A highly disturbing side effect of legalising marijuana

The social and medicinal ‘benefits’ of legalising marijuana have been talked about ad nauseam of late. However one of the alarming and more disturbing side effects accompanying the increasing popularity of the substance, is the increasing trend for it to accidentally fall in to the hands of children.

As people start to lower their guard on keeping their stash secret, the incidents of child inhalation and indigestion [of marijuana] are trending in the wrong direction.

An American study, published in Clinical Paediatrics, compared figures from the National Poison Data System, and reported a whopping 147% increase in the reported cases of children being exposed to marijuana over the period from 2006 to 2013. In comparison there was no noticeable change in the corresponding period 2000 to 2006.

Whilst the legalisation of marijuana across Australian states is still in its embryotic stage, the reports coming out of the USA, even from states where it is still illegal, should be warning enough for lawmakers and governments alike to be concerned. It is one thing to contemplate the legalisation of marijuana for medicinal and recreational purposes, but there also needs to be a massive social media awareness and education campaign targeted at would be users and how their habits could have inadvertent consequences for their children.

The use of marijuana, particularly in edibles such as brownies, cakes and cookies provides an irresistible temptation for kids if left where their prying eyes can see. Children explore tactilely through touch and taste, and if left their own devices will naturally, yet innocently, try something that looks relatively harmless, or in fact delicious.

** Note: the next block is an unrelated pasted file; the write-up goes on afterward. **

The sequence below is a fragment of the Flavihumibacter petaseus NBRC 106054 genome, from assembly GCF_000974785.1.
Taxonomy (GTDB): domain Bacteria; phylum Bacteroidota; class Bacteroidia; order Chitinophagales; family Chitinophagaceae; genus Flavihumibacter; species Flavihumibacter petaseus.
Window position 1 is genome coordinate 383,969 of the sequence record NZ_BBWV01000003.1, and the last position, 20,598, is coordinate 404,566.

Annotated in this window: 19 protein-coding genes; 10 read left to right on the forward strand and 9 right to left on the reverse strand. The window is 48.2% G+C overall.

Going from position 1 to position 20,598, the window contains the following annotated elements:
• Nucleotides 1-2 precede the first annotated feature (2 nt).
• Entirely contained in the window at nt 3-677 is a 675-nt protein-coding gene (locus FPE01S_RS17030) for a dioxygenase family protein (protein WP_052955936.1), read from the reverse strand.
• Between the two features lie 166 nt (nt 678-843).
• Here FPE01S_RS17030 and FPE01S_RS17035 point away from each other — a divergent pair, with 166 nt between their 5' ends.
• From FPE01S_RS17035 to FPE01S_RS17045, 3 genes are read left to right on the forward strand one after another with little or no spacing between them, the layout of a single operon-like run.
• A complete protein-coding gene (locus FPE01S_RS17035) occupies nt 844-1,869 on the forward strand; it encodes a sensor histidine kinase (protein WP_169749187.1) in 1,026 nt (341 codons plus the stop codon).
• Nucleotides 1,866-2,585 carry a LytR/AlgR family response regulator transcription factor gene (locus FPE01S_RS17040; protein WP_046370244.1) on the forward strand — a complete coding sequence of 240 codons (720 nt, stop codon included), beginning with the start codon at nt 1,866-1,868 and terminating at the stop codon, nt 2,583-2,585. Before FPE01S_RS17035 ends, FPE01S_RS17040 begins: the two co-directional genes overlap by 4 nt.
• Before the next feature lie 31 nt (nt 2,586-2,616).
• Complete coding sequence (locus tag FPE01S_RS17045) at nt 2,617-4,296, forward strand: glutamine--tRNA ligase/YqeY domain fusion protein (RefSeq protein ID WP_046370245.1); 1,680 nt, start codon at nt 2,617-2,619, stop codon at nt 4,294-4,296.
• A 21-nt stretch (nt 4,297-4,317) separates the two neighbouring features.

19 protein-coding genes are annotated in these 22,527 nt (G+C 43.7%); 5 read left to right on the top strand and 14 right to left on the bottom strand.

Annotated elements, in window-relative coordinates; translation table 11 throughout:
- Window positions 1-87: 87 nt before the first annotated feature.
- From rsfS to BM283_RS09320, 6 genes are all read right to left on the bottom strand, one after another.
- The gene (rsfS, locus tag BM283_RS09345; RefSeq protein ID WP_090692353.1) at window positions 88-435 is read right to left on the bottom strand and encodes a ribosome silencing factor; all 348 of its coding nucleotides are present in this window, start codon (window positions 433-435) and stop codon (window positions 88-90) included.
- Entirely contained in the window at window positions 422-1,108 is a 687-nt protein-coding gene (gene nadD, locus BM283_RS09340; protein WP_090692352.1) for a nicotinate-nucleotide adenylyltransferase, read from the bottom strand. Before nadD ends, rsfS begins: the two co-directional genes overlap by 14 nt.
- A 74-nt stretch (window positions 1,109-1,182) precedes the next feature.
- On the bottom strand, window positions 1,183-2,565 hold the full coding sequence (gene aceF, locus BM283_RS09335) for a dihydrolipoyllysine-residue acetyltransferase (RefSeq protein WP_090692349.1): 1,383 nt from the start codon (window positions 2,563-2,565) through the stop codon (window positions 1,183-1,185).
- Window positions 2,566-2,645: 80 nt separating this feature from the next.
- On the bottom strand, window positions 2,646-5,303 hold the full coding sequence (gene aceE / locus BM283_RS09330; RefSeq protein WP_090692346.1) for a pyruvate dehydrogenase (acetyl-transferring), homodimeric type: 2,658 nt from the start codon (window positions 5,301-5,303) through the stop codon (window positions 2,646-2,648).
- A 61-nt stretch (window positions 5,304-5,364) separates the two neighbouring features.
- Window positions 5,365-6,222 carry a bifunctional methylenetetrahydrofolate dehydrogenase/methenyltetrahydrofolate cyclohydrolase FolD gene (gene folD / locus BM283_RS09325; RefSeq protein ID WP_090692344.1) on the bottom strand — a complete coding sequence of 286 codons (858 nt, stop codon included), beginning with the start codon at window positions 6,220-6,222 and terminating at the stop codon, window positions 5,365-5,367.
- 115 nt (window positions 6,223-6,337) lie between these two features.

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As grandparents, who may be a little prone to enjoying the more established side effects of its ingestion, a heightened responsibility for the safekeeping of one’s supply, should complement any relaxation of laws regulating its use.

In a similar fashion to how prolonged social marketing campaigns changed the attitude and use of seatbelts in the early 1970’s, from ‘she’ll be right mate’ to ‘click clack front and back’, policymakers will need to consider the essential learnings required to ensure our children don’t suffer the consequences of our own bad habits.

Funnily though, the same regulators will be equally conscious being seen to promote the use of marijuana in any way shape or form.

As Australia catches up with the rest of the modern world on this matter, it will be interesting to watch how we respond with the public education of subjects and substances that have long been taboo subjects.

Until then, treat your reserves like good quality chocolate (or any chocolate for that matter), keep it well hidden and away from the hands of those precious little swipers!


Are the benefits of legalising marijuana, be it for medicinal or recreational purposes, going to out weigh the abundance of drawbacks? What should be done to protect our children as we relax some of these laws?